For O.J.'s Dream Team, air time is their time

January 20, 1995|By ROGER SIMON

LOS ANGELES -- The Dream Team emerged from the elevator on the ground floor of the Criminal Courts Building and charged the waiting microphone like moths gang-tackling a flame.

They are O. J. Simpson's lead attorneys: Johnnie Cochran, Robert Shapiro and F. Lee Bailey. And, having just finished pleading their case in a court of law this day, they were now preparing to plead it in the court of public opinion.

Sometimes it is hard to tell which seems more important to them.

O. J. Simpson, on trial for two murders, cares only about what happens in court. But to these men, who have law careers to consider, all viewers, listeners and readers might be future clients.

The three lawyers swept along the gray granite floor, trailing an entourage of lesser attorneys, those attorneys who might do the actual research but have no hope of getting on television.

And getting on television has become a measure of legal acumen in this trial. Which is why the most dangerous place in Los Angeles at the moment is anywhere between a lawyer and a TV camera.

Johnnie Cochran wore a dark lavender suit, a light lavender pocket handkerchief and a patterned lavender tie. It photographed well.

Cochran looked over at the gaggle of print reporters who stood there, pens poised over notebooks and said: 'We will break into song at the end of this."

In fact, the O. J. Simpson defense team provided more: They provided a song and a dance.

Shapiro went first. "The best lawyer to present this case to the jury," he said, "is Johnnie Cochran Jr. He will be in charge."

Shapiro then slid over to Cochran's right, standing as far away as he could from F. Lee Bailey. Earlier in the day, they had walked into the courthouse together, with Bailey throwing an arm around Shapiro for the benefit of the cameras. Shapiro let the arm stay there for about a tenth of a second before shrugging it off.

"To his everlasting credit, Bob is a team player," Cochran said. "We all have one thing in common: We believe in O. J. Simpson. We believe in his innocence!"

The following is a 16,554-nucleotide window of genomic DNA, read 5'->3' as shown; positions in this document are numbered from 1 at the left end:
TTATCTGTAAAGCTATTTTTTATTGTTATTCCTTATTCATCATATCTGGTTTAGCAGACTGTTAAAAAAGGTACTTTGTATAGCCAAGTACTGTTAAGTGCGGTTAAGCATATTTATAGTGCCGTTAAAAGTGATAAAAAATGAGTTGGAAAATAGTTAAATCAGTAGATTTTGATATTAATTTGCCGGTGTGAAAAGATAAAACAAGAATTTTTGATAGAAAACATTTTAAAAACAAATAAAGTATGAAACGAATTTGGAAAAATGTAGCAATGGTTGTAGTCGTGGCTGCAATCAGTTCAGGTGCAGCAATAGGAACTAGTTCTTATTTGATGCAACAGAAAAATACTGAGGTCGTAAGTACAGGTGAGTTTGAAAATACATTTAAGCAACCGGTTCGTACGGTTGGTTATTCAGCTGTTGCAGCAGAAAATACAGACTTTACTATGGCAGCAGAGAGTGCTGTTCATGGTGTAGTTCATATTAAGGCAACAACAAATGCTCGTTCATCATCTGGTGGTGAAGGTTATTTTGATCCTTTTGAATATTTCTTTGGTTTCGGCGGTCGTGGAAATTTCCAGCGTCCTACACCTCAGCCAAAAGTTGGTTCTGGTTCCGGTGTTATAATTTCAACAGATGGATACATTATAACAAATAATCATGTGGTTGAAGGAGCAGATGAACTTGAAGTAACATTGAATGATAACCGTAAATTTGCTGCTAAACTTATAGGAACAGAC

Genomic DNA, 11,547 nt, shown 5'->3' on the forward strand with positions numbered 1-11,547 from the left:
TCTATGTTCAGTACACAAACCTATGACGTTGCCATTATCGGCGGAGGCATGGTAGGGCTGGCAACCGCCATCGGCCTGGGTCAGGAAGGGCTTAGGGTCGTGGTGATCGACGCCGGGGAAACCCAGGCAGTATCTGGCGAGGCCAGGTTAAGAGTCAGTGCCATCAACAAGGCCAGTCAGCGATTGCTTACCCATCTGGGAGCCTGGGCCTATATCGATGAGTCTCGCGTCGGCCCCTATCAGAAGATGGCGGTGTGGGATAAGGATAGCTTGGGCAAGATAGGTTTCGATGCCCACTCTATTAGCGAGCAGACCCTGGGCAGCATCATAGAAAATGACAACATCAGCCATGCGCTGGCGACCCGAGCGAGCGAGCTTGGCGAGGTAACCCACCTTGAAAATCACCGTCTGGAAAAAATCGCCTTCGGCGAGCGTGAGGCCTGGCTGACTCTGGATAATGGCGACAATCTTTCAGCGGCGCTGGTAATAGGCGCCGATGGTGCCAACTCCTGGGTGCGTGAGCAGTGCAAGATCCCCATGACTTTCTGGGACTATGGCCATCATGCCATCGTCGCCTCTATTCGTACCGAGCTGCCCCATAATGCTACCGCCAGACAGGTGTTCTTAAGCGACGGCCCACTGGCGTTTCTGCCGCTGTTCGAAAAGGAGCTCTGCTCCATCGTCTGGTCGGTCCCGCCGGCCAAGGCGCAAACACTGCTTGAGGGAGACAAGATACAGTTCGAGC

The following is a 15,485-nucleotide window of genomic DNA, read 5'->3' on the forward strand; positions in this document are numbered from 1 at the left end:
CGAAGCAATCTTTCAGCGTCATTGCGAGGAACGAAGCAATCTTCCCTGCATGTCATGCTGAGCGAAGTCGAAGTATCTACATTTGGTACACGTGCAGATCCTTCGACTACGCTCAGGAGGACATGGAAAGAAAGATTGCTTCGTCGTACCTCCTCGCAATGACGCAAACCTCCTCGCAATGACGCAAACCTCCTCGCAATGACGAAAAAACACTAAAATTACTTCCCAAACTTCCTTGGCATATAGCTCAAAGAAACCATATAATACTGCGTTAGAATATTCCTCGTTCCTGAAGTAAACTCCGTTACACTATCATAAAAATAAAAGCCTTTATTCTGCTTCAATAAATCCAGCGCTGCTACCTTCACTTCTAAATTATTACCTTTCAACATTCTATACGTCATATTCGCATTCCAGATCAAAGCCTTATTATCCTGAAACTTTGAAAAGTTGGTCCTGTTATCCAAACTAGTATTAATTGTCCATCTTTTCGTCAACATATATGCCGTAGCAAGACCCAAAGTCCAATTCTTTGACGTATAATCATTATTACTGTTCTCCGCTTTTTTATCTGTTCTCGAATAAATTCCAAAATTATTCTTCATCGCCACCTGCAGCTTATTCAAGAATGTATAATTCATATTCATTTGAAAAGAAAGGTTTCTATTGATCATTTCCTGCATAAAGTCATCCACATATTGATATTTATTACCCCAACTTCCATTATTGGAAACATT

"Our lives aren't what's important," F. Lee Bailey then said. "It's the man sitting up there that's important." (As it turned out, Bailey was not speaking of God, but O. J. Simpson, who was upstairs in a holding room.)

"The Dream Team will never break up!" Cochran said, getting back to what is really important in this trial. "We will stay friends! After the trial, we want to have a reunions every year! And we want to have O. J. Simpson visit!"

Simpson, however, is probably a lot more worried right now over whether he'll be visiting the lawyers, or they will be visiting him -- on visiting day.

The pretrial phase of this case has not gone well for him. On virtually ever major and minor issue, Judge Ito has ruled against him and for the prosecution.

Ito's recent ruling to allow into evidence most of Simpson's past record of abuse toward Nicole Simpson, however, while certainly not helpful to the defense, was not the "crushing blow" that some media reported.

The defense did not expect to win that fight -- California law is liberal on the admission of past "bad acts" -- and, besides, their strength is not in the pretrial phase.

Cochran and Bailey are experts at direct and cross-examination. And while the 911 tapes and eyewitness accounts of Simpson's abusive behavior may now seem extremely damaging, the defense team has not come to bat yet.

"Now that he [Ito] ruled, we're prepared to deal with it," Cochran said. "There are witnesses for almost every one of those incidents, and what I'm saying to you and the public is wait until you've heard all the evidence. This will be vigorously litigated, and I think there'll be a much clearer picture when this is all over."

In other words, don't review the play until you catch the final act.

"There's only one client here," Bailey said to reporters, "and we hope he's going to get what, frankly, he hasn't been getting from you people."

Bailey meant justice, by the way, not publicity.

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